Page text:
Base Stocks

Base Oil Report: Trends


Base Oil Report: Trends
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Does Group II Get the Heavy-duty Gold?

Many industry experts agree that Group II base stocks have taken over from Group I as the new “workhorse” grade. Used to formulate a variety of different kinds of lubricants, Group II base stocks offer improved oxidative properties over Group I base stocks as well as an ability to yield products that demonstrate lower viscosity, lower volatility, higher viscosity index and increased fuel efficiency. Group II base stocks can deliver lower additive treat rates to meet sludge and deposit requirements, and they also have the ability to handle soot in diesel engines.

Very simply put, Group II base stocks are created by using a hydrocracking process in which large hydrocarbon molecules are broken down into smaller ones. The end product of this process is a clear and colorless base oil with very few sulfur, nitrogen or ring structures.

As defined by the American Petroleum Institute, Group II has saturates greater than 90%, sulfur less than 0.03% and a viscosity index between 80 and 120. 

A number of factors go into base stock selection, including the type of lubricants to be made, their performance properties, raw material costs, storage tank availability and the proximity of suppliers. 

So what might lead a lubricant blender to select Group II base stocks for its formulations? 

As a result of many factors spurred on by the COVID-19 pandemic and severe weather in key base oil producing regions, Group II oils have been more easily accessible than their Group I counterparts in recent months. They have also generally been less expensive than Group I and Group III base oils. (Check out Base Oil Editor Gabriela Wheeler’s Base Oil Report: Pricing column on Page 8 for more information on base oil pricing.)

Because they possess a range of desirable traits—listed at the beginning of this column—Group II base stocks can be and are often used to formulate various types of heavy-duty and passenger car engine oils. Najib Aragrag, Europe, Middle East and Africa base stocks technical adviser with ExxonMobil, said in a webinar hosted by the company that the lubricants market in Europe has been developing in such a way that the door has been opened for lower-viscosity engine oil formulations to thrive.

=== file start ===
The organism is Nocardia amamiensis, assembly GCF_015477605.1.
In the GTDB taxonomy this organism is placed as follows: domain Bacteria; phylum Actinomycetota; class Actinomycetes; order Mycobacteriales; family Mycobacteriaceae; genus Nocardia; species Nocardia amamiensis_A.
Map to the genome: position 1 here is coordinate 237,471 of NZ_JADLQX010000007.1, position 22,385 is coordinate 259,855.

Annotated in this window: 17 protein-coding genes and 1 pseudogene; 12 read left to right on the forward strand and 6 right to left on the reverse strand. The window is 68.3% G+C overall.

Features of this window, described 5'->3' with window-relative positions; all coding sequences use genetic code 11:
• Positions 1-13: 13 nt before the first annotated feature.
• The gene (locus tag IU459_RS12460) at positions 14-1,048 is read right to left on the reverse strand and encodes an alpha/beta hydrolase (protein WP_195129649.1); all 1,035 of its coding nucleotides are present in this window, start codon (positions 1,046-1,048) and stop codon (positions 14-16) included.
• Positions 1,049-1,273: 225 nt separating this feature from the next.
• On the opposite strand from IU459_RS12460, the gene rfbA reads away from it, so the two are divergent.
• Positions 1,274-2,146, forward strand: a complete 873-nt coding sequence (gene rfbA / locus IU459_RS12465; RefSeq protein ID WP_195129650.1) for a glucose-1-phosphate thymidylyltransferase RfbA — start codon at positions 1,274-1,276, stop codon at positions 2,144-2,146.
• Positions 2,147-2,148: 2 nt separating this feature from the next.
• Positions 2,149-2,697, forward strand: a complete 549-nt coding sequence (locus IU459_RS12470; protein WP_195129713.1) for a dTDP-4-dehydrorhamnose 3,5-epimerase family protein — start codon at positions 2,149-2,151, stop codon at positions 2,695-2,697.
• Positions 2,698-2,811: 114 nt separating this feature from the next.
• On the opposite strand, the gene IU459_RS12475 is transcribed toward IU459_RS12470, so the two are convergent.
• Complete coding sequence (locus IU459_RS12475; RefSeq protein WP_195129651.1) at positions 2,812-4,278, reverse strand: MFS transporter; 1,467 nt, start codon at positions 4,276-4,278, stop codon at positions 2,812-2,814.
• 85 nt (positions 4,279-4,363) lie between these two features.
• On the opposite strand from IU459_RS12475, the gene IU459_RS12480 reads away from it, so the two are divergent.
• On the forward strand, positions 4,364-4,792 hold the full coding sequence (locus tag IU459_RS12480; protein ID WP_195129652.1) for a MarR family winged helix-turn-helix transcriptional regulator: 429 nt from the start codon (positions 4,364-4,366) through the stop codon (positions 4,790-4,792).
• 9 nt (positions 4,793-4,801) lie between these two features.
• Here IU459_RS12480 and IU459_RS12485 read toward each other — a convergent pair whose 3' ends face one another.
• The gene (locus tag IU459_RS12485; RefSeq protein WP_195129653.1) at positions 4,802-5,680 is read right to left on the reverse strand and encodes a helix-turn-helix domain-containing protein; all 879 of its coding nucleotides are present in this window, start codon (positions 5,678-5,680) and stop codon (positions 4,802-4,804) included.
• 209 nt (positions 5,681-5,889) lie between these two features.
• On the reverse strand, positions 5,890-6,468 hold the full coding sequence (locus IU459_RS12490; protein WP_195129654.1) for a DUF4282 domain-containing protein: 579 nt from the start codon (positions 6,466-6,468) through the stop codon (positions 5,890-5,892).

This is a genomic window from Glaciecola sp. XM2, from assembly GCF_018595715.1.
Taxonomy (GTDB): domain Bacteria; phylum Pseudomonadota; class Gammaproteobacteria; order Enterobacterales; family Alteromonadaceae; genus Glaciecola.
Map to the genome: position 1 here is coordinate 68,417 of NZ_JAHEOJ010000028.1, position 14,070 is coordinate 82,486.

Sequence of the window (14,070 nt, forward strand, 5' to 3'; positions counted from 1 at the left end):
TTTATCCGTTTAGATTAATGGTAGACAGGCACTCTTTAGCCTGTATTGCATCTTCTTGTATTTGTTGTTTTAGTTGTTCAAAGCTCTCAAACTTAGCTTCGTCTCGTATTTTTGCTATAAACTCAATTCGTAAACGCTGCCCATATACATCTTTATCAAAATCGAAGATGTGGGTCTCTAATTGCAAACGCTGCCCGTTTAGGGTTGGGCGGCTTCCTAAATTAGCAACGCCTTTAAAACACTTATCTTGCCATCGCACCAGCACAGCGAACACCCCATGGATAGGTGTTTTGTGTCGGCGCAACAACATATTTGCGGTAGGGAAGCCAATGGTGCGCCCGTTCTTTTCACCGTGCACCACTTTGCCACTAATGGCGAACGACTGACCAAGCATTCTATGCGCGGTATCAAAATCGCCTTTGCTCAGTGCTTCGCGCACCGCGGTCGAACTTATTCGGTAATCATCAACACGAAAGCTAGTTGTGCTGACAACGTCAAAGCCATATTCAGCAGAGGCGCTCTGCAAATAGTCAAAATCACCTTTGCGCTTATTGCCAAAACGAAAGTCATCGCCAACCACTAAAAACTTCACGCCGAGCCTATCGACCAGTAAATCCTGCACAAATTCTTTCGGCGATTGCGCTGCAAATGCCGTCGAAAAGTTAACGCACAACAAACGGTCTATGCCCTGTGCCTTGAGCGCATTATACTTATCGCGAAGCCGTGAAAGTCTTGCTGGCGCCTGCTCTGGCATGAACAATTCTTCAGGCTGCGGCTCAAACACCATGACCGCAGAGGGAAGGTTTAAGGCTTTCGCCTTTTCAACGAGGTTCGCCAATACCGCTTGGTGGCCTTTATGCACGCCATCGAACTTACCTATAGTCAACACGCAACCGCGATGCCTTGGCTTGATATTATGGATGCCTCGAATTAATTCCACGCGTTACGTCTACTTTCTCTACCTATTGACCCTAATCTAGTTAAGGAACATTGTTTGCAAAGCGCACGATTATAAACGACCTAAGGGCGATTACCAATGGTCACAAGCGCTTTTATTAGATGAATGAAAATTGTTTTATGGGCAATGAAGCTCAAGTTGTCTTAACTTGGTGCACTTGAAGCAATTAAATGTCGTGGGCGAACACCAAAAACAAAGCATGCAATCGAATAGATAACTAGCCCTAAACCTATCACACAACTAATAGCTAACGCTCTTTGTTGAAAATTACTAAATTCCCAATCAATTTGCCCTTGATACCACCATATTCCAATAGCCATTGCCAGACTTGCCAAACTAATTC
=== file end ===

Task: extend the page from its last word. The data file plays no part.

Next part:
“SAE 15W-40 has been the principal grade in Europe until recent years,” Aragrag said. “The rapid demand for low-SAPS—low-SAPS means low sulfated ash, phosphorous and sulfur—lubricants reflected a strong growth in SAE 10W-40 viscosity grades.” 

What grades of base oils are required to formulate these popular low-viscosity heavy-duty engine oils?

“The 15W-40 oils are typically formulated with Group I base stocks, whereas the 10W-40 oils are formulated with Group II-Group III base stock blends or entirely with Group III,” Aragrag said. 

However, he also noted that Group II base stocks can be “used in these viscosity grades, replacing completely or partially Group III base stocks.” 

What might be the benefits of choosing Group II base stocks to formulate heavy-duty engine oils? 

“Not only can this bring savings to the total formulation cost without compromising on performance and quality, but it may also allow you to reduce the number of base stocks in your blending plants,” Aragrag said.

To illustrate that Group III base stocks are not always needed to craft lubricants with high performance capabilities, Aragrag pointed to a 10W-40 heavy-duty engine oil formulation made with 94% ExxonMobil EHC 50 Group II base oil mixed with 6% EHC 120 Group II base oil. The test formulation—which ExxonMobil said was representative of a commercially available lubricant—was found to meet ACEA E6 requirements while also demonstrating lower volatility. 

Furthermore, the company sought to prove that its EHC Group II base stocks also show similar oxidation resistance to Group III base stocks, as oxidation resistance is dependent on the performance of the base oil. Using the CEC L-109 Biodiesel Oxidation bench test, researchers at ExxonMobil tested three ACEA E6 10W-40 engine oils—one formulated with 100% EHC Group II base stocks, one with a mixture of Group III and EHC Group II base stocks, and the last with a mixture of Group II and Group III base stocks. 

The additive packages were removed from each engine oil formulation, with the only additive being left in the formulations being an antioxidant, Aragrag said.

All three base oil blends yielded similar results for kinematic viscosity at 100 degrees Celsius. “People would expect that the Group II would thicken earlier than the Group II-Group III blend, but this is not the case,” Aragrag said. “We see similar results.” 

The Mini-Rotary Viscometer results did offer some differentiation, though. The 100% EHC Group II formulation yielded similar results as the Group II-Group III blend, while the EHC Group II-Group III  formulation demonstrated the lowest percent change.  

Sydney Moore is managing editor of Lubes’n’Greases magazine. Contact her at